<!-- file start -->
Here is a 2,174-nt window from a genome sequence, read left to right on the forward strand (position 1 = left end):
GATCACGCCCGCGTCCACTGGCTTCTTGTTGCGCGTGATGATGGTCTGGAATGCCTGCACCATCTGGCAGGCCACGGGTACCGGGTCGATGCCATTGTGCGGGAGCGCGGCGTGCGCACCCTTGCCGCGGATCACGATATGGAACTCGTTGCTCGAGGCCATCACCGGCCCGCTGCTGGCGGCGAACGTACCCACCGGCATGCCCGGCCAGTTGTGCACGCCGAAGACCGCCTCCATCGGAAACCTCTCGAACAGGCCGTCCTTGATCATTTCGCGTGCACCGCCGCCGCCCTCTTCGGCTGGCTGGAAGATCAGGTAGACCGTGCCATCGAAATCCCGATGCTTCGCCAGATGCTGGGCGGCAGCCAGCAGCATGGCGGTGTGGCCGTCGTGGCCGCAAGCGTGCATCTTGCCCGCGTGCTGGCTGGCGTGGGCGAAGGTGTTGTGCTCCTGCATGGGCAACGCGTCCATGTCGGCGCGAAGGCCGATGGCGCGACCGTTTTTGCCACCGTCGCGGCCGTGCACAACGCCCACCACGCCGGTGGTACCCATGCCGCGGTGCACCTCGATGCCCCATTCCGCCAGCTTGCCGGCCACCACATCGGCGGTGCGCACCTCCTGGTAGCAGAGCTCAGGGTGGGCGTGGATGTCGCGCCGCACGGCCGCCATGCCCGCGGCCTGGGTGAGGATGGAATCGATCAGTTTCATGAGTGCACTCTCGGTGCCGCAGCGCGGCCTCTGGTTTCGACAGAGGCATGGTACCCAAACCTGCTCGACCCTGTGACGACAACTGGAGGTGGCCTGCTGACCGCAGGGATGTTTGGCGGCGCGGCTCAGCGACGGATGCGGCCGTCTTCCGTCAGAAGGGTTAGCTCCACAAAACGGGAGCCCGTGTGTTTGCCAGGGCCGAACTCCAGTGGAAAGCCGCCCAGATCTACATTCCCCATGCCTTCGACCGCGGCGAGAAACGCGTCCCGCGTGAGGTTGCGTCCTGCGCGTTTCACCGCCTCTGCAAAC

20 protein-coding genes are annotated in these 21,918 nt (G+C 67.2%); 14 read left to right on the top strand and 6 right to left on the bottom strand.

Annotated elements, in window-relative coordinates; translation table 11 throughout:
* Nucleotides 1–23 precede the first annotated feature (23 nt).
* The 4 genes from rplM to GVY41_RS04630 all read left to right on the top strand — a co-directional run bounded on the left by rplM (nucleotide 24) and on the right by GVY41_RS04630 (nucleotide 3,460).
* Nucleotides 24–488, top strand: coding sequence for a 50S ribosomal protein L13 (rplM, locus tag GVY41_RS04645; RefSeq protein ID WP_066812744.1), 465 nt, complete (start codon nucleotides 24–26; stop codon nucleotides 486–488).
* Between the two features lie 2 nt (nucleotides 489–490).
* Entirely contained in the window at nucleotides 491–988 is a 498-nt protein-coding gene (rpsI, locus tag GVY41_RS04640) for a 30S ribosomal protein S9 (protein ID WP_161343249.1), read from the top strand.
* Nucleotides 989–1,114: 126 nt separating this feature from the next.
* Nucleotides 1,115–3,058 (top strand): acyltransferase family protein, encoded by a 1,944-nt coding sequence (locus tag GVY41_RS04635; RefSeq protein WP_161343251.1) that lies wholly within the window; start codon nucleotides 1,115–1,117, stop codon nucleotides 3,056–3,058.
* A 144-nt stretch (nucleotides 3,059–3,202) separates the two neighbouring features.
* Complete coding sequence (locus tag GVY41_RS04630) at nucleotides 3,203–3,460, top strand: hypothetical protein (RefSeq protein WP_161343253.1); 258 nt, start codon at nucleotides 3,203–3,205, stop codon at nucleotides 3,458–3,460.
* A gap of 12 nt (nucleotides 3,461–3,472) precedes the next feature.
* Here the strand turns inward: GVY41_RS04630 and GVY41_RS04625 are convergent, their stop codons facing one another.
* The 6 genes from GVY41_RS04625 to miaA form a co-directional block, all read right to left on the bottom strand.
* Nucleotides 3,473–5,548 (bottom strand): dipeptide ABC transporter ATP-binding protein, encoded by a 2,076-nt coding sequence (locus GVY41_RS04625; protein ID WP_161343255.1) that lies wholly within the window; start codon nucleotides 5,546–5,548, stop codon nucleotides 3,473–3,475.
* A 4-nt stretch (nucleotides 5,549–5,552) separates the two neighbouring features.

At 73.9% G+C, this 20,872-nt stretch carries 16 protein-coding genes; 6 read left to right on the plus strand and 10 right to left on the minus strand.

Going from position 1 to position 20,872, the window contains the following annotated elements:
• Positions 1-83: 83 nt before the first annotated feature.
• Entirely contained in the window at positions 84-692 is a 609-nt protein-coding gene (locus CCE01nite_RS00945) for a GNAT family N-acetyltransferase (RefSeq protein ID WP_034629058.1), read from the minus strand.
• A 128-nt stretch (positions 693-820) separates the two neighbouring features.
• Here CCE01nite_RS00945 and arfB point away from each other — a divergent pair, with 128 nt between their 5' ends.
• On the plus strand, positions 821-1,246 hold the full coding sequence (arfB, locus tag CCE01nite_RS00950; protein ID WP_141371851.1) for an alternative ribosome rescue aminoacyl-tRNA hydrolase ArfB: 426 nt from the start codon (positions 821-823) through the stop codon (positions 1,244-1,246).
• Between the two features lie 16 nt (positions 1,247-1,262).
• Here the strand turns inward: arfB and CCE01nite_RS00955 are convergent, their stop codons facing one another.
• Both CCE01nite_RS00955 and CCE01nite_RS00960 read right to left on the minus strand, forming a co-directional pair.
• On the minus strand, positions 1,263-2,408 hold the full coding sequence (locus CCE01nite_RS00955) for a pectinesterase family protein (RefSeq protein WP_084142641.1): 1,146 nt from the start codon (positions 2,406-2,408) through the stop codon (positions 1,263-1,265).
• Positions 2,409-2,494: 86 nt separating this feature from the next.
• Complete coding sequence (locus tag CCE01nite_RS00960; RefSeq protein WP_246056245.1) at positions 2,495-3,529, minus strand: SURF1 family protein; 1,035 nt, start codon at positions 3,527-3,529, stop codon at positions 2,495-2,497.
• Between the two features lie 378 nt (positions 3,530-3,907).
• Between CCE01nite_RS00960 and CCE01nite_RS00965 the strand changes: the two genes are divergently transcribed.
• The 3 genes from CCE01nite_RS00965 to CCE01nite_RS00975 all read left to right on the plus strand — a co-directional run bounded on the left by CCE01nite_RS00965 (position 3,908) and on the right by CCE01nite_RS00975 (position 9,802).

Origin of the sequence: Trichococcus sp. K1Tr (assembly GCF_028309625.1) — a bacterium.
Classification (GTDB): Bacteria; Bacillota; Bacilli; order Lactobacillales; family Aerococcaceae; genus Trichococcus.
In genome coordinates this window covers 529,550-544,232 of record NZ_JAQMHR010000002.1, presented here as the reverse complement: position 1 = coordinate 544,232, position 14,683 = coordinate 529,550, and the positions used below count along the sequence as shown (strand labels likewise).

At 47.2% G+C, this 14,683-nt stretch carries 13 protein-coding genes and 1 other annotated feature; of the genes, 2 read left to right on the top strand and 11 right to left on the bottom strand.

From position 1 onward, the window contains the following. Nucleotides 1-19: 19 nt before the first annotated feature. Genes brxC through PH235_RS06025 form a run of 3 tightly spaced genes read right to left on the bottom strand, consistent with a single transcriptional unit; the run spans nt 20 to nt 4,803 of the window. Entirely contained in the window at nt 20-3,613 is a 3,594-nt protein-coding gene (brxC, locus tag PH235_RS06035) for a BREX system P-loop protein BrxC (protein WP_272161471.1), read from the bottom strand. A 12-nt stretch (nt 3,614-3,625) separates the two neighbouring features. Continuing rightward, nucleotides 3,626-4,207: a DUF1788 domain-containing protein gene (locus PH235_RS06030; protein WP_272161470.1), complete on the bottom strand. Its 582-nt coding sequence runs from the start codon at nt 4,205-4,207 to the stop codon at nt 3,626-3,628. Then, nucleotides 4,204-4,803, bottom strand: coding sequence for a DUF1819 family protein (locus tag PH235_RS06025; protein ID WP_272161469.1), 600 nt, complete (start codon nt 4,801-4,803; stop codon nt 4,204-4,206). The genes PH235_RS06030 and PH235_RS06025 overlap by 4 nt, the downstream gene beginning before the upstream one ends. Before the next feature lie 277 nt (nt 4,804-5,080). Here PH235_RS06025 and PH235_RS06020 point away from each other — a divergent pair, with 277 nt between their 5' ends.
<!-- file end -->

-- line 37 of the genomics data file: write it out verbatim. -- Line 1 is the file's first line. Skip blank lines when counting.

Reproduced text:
In genome coordinates this window covers 529,550-544,232 of record NZ_JAQMHR010000002.1, presented here as the reverse complement: position 1 = coordinate 544,232, position 14,683 = coordinate 529,550, and the positions used below count along the sequence as shown (strand labels likewise).